Swift too slow to stop future of music industry

Swift too slow to stop future of music industry (credit: Maegha Singh/) Swift too slow to stop future of music industry (credit: Maegha Singh/)

Last week, pop superstar Taylor Swift pulled her entire catalogue of music, including her fifth studio album 1989, from the popular music streaming platform Spotify. By doing so, Swift moved to the center of an ongoing debate about the monetization of artists and the future of the music industry.

Swift is arguably one of the most powerful women in music today. 1989 is the first album to hit 1 million sales in the United States this year, selling more in its first week of sales than any album since 2002 and automatically going platinum. Simply put, Swift’s opinions on the music industry have a lot of clout, and she has taken a stand against streaming services like Spotify. In a statement to Yahoo, Swift said, “I’m not willing to contribute my life’s work to an experiment that I don’t feel fairly compensates the writers, producers, artists and creators of this music.” But does Spotify really undercompensate industry creators? Spotify offers free streaming funded by ads along with a paid subscription service without ads, and boasts 50 million active users worldwide, 12.5 million of whom are paid subscribers.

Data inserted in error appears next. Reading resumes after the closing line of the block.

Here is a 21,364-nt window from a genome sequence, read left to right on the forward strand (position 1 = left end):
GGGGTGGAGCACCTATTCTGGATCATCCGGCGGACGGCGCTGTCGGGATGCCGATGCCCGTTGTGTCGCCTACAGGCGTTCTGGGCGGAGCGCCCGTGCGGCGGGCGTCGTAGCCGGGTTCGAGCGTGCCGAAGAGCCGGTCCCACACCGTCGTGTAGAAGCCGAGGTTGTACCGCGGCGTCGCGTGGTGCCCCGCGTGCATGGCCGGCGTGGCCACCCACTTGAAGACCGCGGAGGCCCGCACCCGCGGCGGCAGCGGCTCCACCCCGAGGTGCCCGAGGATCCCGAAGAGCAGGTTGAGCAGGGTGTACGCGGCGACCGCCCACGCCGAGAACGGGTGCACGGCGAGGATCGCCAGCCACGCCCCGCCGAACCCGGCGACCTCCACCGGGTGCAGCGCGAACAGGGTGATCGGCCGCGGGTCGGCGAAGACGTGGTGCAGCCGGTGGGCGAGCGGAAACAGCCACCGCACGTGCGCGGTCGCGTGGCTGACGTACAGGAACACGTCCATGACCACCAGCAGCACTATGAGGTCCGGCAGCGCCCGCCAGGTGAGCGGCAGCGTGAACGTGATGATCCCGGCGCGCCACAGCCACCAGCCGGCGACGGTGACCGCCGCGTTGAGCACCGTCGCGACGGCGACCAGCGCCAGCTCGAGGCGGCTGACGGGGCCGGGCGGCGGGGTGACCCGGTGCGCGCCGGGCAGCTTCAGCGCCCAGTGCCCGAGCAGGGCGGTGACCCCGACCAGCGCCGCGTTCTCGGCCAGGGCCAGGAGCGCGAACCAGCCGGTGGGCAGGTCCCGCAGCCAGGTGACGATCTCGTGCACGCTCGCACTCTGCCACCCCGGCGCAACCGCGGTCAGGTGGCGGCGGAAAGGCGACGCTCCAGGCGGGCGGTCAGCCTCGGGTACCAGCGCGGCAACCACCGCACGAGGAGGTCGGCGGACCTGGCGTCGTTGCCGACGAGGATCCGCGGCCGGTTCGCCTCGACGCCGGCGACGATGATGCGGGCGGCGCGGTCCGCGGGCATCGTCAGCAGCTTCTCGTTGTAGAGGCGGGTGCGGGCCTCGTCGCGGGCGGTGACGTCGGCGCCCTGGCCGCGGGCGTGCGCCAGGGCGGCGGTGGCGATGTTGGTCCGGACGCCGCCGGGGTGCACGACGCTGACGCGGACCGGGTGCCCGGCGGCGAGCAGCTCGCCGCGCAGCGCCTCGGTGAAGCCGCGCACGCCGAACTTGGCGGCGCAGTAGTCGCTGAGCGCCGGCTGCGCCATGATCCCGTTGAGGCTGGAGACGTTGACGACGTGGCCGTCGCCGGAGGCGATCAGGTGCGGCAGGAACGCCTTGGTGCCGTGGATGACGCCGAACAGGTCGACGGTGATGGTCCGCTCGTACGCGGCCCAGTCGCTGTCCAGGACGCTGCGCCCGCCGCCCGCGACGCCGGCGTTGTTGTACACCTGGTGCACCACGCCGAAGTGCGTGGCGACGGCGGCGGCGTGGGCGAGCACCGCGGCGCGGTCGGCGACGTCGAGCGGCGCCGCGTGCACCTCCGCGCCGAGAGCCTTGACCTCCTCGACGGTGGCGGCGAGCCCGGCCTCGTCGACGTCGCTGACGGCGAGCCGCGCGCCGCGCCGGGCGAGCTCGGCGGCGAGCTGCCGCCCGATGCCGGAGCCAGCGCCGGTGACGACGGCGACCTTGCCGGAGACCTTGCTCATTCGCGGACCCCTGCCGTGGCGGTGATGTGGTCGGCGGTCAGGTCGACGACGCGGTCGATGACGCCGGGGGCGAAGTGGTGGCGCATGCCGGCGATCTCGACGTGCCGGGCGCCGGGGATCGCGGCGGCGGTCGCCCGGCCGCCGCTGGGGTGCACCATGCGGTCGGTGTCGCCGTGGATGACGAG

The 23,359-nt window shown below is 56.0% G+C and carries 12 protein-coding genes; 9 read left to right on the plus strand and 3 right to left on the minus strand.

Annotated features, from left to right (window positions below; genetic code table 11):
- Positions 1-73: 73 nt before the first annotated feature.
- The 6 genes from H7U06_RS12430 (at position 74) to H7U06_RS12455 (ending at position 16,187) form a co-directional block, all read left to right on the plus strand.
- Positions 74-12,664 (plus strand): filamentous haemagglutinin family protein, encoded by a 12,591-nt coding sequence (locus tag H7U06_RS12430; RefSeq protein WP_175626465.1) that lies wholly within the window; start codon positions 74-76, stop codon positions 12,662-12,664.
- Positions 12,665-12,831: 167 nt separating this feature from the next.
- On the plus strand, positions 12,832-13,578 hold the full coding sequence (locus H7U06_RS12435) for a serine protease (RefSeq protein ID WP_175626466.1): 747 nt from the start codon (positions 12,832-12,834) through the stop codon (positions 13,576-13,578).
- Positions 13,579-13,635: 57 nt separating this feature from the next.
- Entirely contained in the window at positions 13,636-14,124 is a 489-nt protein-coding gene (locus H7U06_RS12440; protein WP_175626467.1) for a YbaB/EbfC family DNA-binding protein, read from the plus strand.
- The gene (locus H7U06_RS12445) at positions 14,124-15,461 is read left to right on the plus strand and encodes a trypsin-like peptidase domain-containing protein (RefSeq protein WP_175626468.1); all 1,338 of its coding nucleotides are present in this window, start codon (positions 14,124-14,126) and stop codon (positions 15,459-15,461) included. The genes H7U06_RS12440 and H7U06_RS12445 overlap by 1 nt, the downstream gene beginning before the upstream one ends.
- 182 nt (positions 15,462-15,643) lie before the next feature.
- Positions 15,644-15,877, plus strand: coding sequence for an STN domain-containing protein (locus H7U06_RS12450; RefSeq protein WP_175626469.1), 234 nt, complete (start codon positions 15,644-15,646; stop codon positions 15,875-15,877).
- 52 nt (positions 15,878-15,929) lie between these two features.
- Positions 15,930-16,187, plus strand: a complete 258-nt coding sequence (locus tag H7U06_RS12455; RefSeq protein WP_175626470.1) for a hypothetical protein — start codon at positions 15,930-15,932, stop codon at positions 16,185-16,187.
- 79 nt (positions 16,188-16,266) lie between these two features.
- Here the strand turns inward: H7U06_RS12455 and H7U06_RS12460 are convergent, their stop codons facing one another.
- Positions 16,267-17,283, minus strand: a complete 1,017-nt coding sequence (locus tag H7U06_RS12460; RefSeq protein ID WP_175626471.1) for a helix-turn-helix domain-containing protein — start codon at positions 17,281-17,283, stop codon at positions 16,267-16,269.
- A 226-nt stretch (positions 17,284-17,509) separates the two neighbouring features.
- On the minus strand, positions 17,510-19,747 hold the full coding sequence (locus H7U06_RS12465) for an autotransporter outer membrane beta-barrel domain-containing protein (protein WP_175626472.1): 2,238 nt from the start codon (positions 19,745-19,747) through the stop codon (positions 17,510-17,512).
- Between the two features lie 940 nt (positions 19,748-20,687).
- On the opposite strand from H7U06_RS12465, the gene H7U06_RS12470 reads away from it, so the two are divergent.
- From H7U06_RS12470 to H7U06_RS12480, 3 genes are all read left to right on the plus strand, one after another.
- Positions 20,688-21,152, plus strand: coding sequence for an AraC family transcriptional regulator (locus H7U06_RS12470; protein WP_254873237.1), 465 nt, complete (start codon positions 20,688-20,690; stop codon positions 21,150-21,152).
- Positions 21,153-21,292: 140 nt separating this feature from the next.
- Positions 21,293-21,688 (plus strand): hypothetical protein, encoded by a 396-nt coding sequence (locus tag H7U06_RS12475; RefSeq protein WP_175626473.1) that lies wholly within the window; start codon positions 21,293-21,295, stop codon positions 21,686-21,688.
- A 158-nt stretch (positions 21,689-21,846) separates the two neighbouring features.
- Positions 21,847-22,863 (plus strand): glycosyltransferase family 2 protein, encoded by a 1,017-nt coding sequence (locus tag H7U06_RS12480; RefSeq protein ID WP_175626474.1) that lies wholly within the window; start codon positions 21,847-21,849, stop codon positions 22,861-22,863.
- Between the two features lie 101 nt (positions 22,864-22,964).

It is undoubtably the largest music streaming platform, and growing. While Spotify dedicates 70 percent of its revenue — last year almost $1 billion — to rights holders, a large chunk of that is divvied off to record labels with artists themselves only seeing a fraction of a penny for each song play. This amount is significantly less than artists’ revenue from album sales, radio, and paid subscription streaming services. Scott Borchetta, the CEO of Swift’s record label Big Machine Records, told Time magazine that, “Over the last year, what Spotify has paid is the equivalent of less than 50,000 albums sold.”

For a powerhouse like Swift, taking leave from Spotify is more a protest than a business move. Swift’s paycheck will hardly be the worse for wear, but she is the exception. The same cannot be said for the smaller artists who make up the bulk of the music industry and are inadequately compensated by Spotify’s meager pay rate.

Swift has said she is against “perpetuating the perception that music has no value and should be free.” Despite the validity of that statement, it’s also more than a bit naive. The music industry has been “declining” for years, not in the sense that people have stopped loving music but that they’ve stopped loving to pay for it. The floodgates of streaming have been thrown open for good, and not even the most powerful artist in the industry will be able to close them again.

In a world where artists shouldn’t devalue their art by giving it away, and consumers won’t pay for what’s available for free, the solution to the debate won’t be found under the traditional model. Creators and consumers need to think outside the box to find a solution that benefits them both. They need to work with the evolving music industry and stop trying to control an unstoppable force.